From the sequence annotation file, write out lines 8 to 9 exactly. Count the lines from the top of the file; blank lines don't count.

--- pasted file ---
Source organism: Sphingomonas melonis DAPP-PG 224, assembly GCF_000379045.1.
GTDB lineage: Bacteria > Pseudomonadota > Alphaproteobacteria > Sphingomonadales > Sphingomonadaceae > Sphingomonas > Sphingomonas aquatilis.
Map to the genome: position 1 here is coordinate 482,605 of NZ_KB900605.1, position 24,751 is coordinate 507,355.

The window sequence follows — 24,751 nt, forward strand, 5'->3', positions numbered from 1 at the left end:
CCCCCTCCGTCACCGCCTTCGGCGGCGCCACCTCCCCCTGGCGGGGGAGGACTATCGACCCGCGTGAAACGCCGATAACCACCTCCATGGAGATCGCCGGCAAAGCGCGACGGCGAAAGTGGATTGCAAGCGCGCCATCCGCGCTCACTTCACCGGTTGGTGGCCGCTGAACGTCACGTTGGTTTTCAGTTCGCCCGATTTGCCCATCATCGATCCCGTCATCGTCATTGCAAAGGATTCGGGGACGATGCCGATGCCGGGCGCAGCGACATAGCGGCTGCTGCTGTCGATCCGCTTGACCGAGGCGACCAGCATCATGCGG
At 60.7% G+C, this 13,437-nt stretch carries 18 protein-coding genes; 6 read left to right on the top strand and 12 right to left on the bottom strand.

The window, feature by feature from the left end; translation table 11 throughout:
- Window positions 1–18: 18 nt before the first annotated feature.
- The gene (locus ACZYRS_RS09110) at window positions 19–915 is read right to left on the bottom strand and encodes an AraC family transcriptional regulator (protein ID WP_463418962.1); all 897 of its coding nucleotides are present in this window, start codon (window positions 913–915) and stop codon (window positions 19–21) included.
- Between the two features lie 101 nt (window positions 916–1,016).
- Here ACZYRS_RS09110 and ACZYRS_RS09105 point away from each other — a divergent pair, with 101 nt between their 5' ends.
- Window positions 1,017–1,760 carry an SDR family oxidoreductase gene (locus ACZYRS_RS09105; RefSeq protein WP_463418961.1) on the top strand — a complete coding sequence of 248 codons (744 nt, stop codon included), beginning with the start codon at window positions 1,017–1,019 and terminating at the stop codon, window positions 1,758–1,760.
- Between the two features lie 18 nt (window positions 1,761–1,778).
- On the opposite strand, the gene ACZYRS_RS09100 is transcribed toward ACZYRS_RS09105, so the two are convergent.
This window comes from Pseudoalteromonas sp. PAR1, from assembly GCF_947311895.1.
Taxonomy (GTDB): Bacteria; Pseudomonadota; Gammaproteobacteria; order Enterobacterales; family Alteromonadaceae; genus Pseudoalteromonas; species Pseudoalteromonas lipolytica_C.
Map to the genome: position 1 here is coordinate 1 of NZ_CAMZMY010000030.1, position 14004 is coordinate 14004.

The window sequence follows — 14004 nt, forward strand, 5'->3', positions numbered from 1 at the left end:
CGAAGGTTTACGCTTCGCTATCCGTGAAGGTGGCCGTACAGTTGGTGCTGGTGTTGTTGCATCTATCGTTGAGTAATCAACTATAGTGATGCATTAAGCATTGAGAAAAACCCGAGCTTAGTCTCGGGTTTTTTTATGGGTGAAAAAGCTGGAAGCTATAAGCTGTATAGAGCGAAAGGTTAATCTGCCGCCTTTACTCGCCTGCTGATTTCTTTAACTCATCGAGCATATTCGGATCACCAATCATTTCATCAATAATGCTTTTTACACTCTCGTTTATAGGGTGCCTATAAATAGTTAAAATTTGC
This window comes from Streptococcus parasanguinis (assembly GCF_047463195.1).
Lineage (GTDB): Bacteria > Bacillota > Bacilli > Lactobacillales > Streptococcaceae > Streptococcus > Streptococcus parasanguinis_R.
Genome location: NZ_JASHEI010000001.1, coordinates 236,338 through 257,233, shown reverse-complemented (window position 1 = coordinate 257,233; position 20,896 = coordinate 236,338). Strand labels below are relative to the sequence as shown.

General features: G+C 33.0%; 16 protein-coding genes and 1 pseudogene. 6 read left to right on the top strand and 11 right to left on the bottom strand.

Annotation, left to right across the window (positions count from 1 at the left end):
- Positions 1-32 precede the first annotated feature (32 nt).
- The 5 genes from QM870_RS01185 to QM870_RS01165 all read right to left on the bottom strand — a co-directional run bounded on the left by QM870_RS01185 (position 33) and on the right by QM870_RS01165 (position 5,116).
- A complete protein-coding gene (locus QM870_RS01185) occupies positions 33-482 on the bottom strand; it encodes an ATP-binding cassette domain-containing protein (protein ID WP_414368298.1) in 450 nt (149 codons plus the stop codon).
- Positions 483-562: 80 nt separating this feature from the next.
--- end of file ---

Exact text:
- Window positions 1–18: 18 nt before the first annotated feature.
- The gene (locus ACZYRS_RS09110) at window positions 19–915 is read right to left on the bottom strand and encodes an AraC family transcriptional regulator (protein ID WP_463418962.1); all 897 of its coding nucleotides are present in this window, start codon (window positions 913–915) and stop codon (window positions 19–21) included.